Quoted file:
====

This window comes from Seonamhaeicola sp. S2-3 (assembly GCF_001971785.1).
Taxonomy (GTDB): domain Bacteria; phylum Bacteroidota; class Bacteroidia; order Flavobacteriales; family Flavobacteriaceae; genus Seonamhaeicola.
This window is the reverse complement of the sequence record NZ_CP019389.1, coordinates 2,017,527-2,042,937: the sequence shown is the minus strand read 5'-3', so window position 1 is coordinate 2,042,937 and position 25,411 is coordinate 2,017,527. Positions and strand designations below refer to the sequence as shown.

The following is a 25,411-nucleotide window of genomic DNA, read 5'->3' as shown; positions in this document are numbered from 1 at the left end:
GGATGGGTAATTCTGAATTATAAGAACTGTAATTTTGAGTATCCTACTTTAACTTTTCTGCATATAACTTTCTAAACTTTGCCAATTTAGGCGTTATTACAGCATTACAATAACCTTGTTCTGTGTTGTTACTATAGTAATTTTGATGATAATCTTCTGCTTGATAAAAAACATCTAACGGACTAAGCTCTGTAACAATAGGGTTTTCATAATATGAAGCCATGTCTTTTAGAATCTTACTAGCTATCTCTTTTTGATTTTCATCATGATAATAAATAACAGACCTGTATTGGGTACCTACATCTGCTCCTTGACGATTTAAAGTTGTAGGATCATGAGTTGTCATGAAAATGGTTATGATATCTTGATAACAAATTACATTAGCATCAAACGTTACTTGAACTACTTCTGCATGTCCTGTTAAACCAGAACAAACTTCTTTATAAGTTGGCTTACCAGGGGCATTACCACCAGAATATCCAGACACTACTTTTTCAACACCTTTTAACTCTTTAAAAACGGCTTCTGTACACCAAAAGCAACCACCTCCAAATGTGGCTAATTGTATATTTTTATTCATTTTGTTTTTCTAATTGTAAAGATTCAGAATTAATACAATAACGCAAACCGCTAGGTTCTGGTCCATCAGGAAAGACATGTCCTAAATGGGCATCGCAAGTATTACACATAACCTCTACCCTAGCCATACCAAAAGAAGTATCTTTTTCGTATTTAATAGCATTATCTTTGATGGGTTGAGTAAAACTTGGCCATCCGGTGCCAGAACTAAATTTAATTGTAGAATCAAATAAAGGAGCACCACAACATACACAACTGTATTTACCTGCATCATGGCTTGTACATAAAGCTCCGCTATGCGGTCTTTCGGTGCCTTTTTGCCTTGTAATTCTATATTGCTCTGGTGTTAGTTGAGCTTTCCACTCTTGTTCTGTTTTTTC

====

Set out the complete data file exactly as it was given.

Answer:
This window comes from Seonamhaeicola sp. S2-3 (assembly GCF_001971785.1).
Taxonomy (GTDB): domain Bacteria; phylum Bacteroidota; class Bacteroidia; order Flavobacteriales; family Flavobacteriaceae; genus Seonamhaeicola.
This window is the reverse complement of the sequence record NZ_CP019389.1, coordinates 2,017,527-2,042,937: the sequence shown is the minus strand read 5'-3', so window position 1 is coordinate 2,042,937 and position 25,411 is coordinate 2,017,527. Positions and strand designations below refer to the sequence as shown.

The following is a 25,411-nucleotide window of genomic DNA, read 5'->3' as shown; positions in this document are numbered from 1 at the left end:
GGATGGGTAATTCTGAATTATAAGAACTGTAATTTTGAGTATCCTACTTTAACTTTTCTGCATATAACTTTCTAAACTTTGCCAATTTAGGCGTTATTACAGCATTACAATAACCTTGTTCTGTGTTGTTACTATAGTAATTTTGATGATAATCTTCTGCTTGATAAAAAACATCTAACGGACTAAGCTCTGTAACAATAGGGTTTTCATAATATGAAGCCATGTCTTTTAGAATCTTACTAGCTATCTCTTTTTGATTTTCATCATGATAATAAATAACAGACCTGTATTGGGTACCTACATCTGCTCCTTGACGATTTAAAGTTGTAGGATCATGAGTTGTCATGAAAATGGTTATGATATCTTGATAACAAATTACATTAGCATCAAACGTTACTTGAACTACTTCTGCATGTCCTGTTAAACCAGAACAAACTTCTTTATAAGTTGGCTTACCAGGGGCATTACCACCAGAATATCCAGACACTACTTTTTCAACACCTTTTAACTCTTTAAAAACGGCTTCTGTACACCAAAAGCAACCACCTCCAAATGTGGCTAATTGTATATTTTTATTCATTTTGTTTTTCTAATTGTAAAGATTCAGAATTAATACAATAACGCAAACCGCTAGGTTCTGGTCCATCAGGAAAGACATGTCCTAAATGGGCATCGCAAGTATTACACATAACCTCTACCCTAGCCATACCAAAAGAAGTATCTTTTTCGTATTTAATAGCATTATCTTTGATGGGTTGAGTAAAACTTGGCCATCCGGTGCCAGAACTAAATTTAATTGTAGAATCAAATAAAGGAGCACCACAACATACACAACTGTATTTACCTGCATCATGGCTTGTACATAAAGCTCCGCTATGCGGTCTTTCGGTGCCTTTTTGCCTTGTAATTCTATATTGCTCTGGTGTTAGTTGAGCTTTCCACTCTTGTTCTGTTTTTTC